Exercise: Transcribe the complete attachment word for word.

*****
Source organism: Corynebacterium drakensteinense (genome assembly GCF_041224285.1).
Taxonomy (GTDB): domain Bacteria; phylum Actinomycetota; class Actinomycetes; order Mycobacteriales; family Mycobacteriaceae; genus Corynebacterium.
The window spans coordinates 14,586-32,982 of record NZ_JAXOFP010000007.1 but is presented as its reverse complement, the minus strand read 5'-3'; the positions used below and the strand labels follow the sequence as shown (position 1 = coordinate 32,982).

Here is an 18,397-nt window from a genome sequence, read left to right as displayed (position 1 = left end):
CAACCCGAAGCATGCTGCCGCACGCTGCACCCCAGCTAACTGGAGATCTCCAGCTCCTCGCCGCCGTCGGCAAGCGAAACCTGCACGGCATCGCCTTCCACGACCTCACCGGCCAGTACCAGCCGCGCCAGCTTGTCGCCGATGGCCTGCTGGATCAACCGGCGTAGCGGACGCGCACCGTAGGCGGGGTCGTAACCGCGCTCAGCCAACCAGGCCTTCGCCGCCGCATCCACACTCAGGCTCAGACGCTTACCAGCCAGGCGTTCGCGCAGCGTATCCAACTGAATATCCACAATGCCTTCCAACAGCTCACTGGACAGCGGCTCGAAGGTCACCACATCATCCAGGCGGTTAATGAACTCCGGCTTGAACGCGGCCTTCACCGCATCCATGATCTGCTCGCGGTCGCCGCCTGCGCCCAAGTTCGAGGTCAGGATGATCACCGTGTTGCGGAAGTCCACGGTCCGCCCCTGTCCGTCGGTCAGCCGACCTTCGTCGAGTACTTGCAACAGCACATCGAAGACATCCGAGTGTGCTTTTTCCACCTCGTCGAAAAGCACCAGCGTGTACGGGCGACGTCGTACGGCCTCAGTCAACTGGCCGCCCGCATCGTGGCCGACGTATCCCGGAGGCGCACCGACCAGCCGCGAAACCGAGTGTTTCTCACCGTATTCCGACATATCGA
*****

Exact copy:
Source organism: Corynebacterium drakensteinense (genome assembly GCF_041224285.1).
Taxonomy (GTDB): domain Bacteria; phylum Actinomycetota; class Actinomycetes; order Mycobacteriales; family Mycobacteriaceae; genus Corynebacterium.
The window spans coordinates 14,586-32,982 of record NZ_JAXOFP010000007.1 but is presented as its reverse complement, the minus strand read 5'-3'; the positions used below and the strand labels follow the sequence as shown (position 1 = coordinate 32,982).

Here is an 18,397-nt window from a genome sequence, read left to right as displayed (position 1 = left end):
CAACCCGAAGCATGCTGCCGCACGCTGCACCCCAGCTAACTGGAGATCTCCAGCTCCTCGCCGCCGTCGGCAAGCGAAACCTGCACGGCATCGCCTTCCACGACCTCACCGGCCAGTACCAGCCGCGCCAGCTTGTCGCCGATGGCCTGCTGGATCAACCGGCGTAGCGGACGCGCACCGTAGGCGGGGTCGTAACCGCGCTCAGCCAACCAGGCCTTCGCCGCCGCATCCACACTCAGGCTCAGACGCTTACCAGCCAGGCGTTCGCGCAGCGTATCCAACTGAATATCCACAATGCCTTCCAACAGCTCACTGGACAGCGGCTCGAAGGTCACCACATCATCCAGGCGGTTAATGAACTCCGGCTTGAACGCGGCCTTCACCGCATCCATGATCTGCTCGCGGTCGCCGCCTGCGCCCAAGTTCGAGGTCAGGATGATCACCGTGTTGCGGAAGTCCACGGTCCGCCCCTGTCCGTCGGTCAGCCGACCTTCGTCGAGTACTTGCAACAGCACATCGAAGACATCCGAGTGTGCTTTTTCCACCTCGTCGAAAAGCACCAGCGTGTACGGGCGACGTCGTACGGCCTCAGTCAACTGGCCGCCCGCATCGTGGCCGACGTATCCCGGAGGCGCACCGACCAGCCGCGAAACCGAGTGTTTCTCACCGTATTCCGACATATCGA